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Pennsylvania Supreme Court Considering Whether Bill Cosby's Sex Assault Conviction Should Be Overturned

PHILADELPHIA (CBS) -- The Pennsylvania Supreme Court is considering whether Bill Cosby's sexual assault conviction should be overturned. A hearing was held virtually Tuesday.

Cosby's legal team had been waiting for this day to get their argument in front of the Pennsylvania Supreme Court.

Cosby has been in jail for two years of a three-year minimum sentence.

Hundreds of laptops, phones and other devices were tuned in Tuesday morning as Cosby appealed his aggravated indecent assault conviction.

The actor and comedian wasn't present for the hearing before the state Supreme Court.

Even though it streamed over YouTube, Pennsylvania court rules bar us from broadcasting any part of it, so an artist was tapped to sketch the screen. The hearing lasted two hours.

An attorney for Cosby seized on the trial judge's ruling, allowing five prior bad acts witnesses to testify. They're women that prosecutors say demonstrated a pattern Cosby drugged scores of young women and assaulted them.

But Cosby's lawyer described it as five mini trials with vague accusations from Jane Does. At least one justice indicated he believed the evidence was extraordinarily prejudicial. It was a moment Cosby's publicist, Andrew Wyatt, saw as a small victory.

He spoke with Eyewitness News from his home in Alabama.

"This trial was supposed to be about Bill Cosby and Andrea Constand. It was about Bill Cosby being tried against six other people. It was six trials into one," Wyatt said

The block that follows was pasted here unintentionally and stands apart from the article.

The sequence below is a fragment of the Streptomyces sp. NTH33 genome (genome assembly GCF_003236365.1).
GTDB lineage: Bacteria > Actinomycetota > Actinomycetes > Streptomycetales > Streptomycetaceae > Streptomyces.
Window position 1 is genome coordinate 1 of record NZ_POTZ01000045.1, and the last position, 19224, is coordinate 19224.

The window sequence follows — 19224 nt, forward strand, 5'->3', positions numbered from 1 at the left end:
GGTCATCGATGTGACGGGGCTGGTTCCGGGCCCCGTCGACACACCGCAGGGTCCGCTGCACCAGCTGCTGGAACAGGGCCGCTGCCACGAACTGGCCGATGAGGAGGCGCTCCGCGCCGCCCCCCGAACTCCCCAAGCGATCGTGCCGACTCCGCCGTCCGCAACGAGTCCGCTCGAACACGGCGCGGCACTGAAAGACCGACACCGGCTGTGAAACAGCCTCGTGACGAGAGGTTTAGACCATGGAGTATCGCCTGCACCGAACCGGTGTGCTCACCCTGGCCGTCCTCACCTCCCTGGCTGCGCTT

Cosby's legal team also pressed the high court about the use of a 2005 deposition regarding the accuser. Constand told police Cosby drugged and assaulted her inside his Elkins Park home in 2004.

Judge Steven O'Neill allowed the deposition to come in at trial despite Cosby's lawyers saying he had a deal with former prosecutors he would never be charged in exchange for his testimony.

Stewart Ryan, a former Montgomery County prosecutor who's now in private practice, says there was never a binding deal not to prosecute Cosby.

"Cosby's legal team has kind of ignored that and tried to hang onto different legal arguments but at the end of the day, the trial courts found that there was no credible evidence that an agreement ever existed," Ryan said.

Cosby's legal team is asking the Pennsylvania Supreme Court to vacate the conviction and return it to the trial court.

Should the Supreme Court let the conviction stand, Cosby's team also has options in the federal system.


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